Catoptria falsella

Catoptria falsella

Catoptria falsella is a butterfly of the family Crambidae.

  • 5.1 Notes and references
  • 5.2 Literature


The moths reach a wingspan of 16-24 millimeters (or a forewing length 8-9 mm). and have white, brown and yellowish brown subscribed forewings, which are often dusted stripe-like brown. A narrow, outgoing from the wing base vertical white line towers above the wing center. In the outer region, just before the hem is a strongly -lobed cross line is with a peak in returning to the inner edge. The lateral line is crossed in the bulge of three thin, extending from the tip of the white vertical stroke dark longitudinal lines. The hind wings are brownish gray.

The caterpillars are greenish, and have a brown head and a brown neck shield.

Similar Species

The species is very similar to some other Catoptria species, such as C. confusella Staudinger, 1881, C. staudingeri (Zeller, 1863), C. incertella ( Herrich -Schäffer, 1852) and C. verellus ( Zincken, 1817). Only confusella C. and C. Verella come before together with C. falsella. In C. confusella emanating from the base longitudinal stroke is shorter and sharpened at the end, the subterminal transverse line is a little further away from the hem and reversed curved S-shaped. C. has no Verella submarginale curved transverse line.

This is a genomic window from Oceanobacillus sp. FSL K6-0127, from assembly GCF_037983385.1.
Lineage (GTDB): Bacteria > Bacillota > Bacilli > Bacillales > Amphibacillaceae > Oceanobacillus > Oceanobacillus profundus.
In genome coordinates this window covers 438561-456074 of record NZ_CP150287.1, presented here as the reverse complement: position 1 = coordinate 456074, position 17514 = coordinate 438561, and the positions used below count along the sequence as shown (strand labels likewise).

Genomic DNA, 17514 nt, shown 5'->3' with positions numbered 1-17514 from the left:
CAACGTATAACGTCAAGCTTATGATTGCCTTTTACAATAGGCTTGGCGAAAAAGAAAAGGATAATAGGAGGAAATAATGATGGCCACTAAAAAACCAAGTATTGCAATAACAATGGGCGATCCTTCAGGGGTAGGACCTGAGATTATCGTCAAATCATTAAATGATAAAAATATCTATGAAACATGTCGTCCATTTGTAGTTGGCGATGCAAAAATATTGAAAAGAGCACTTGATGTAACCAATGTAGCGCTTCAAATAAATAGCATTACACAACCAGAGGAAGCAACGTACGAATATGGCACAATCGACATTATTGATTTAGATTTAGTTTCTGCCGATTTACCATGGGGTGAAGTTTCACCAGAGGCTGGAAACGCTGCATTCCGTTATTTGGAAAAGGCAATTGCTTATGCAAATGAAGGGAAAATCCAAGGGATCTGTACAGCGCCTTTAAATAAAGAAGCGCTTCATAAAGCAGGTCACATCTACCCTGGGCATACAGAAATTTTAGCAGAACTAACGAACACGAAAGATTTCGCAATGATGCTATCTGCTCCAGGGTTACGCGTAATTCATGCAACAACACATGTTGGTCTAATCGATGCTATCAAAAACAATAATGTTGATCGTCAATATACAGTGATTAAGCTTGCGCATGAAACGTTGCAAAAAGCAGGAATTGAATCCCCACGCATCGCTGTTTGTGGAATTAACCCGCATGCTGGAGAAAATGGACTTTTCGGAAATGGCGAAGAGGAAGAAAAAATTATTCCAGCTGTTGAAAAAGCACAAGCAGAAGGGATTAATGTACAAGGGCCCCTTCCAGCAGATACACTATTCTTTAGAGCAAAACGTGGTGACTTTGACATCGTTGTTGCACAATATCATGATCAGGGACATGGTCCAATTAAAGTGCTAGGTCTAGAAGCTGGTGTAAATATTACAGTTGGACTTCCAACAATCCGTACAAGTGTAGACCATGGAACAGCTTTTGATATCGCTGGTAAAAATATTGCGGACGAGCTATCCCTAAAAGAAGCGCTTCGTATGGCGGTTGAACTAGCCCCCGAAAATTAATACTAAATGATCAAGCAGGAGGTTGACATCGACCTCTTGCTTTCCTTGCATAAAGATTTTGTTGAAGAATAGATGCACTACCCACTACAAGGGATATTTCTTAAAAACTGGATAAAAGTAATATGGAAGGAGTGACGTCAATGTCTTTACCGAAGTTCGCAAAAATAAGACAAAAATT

Geographic occurrence and habitat

The species is widespread, often common in almost all of Europe except for the polar regions before and in Asia Minor. In the Iberian Peninsula and the British Isles it occurs only locally.

Catoptria falsella prefers dry to moist sites in forests ( mixed and coniferous forests ) and scrubland. In the Alps, it rises to at least 2000 m.

Way of life

Catoptria falsella forms two generations a year, flying the moth from mid-May to mid-October. In the north of its range only one generation is formed. The moths are active at dusk and are attracted by artificial light sources. During the day they hide in the moss of old walls, stones and rocks. The oligophagen caterpillars feed on mosses, mainly due to wall - rotation -moss ( Tortula muralis ), roof rotary -moss ( Tortula ruralis ) and vulgar short sleeve moss ( Brachythecium rutabulum ), but also in other beard mosses ( Barbula ) and rotary tooth mosses ( Tortula, family Pottiaceae ). Within the moss of old walls, roofs, planks, rocks and boulders lay the tracks to fantasies where they overwinter and pupate.

Systematics and Taxonomy

The taxon was described in 1775 by Michael Denis Johann Ignaz and Schiffermueller as Crambus falsellus first time scientifically. The holotype came from Saxony [Note 1] and is lost. The species is so far quite uniform to the genus Catoptria Hübner, 1825. Still exist some junior synonyms.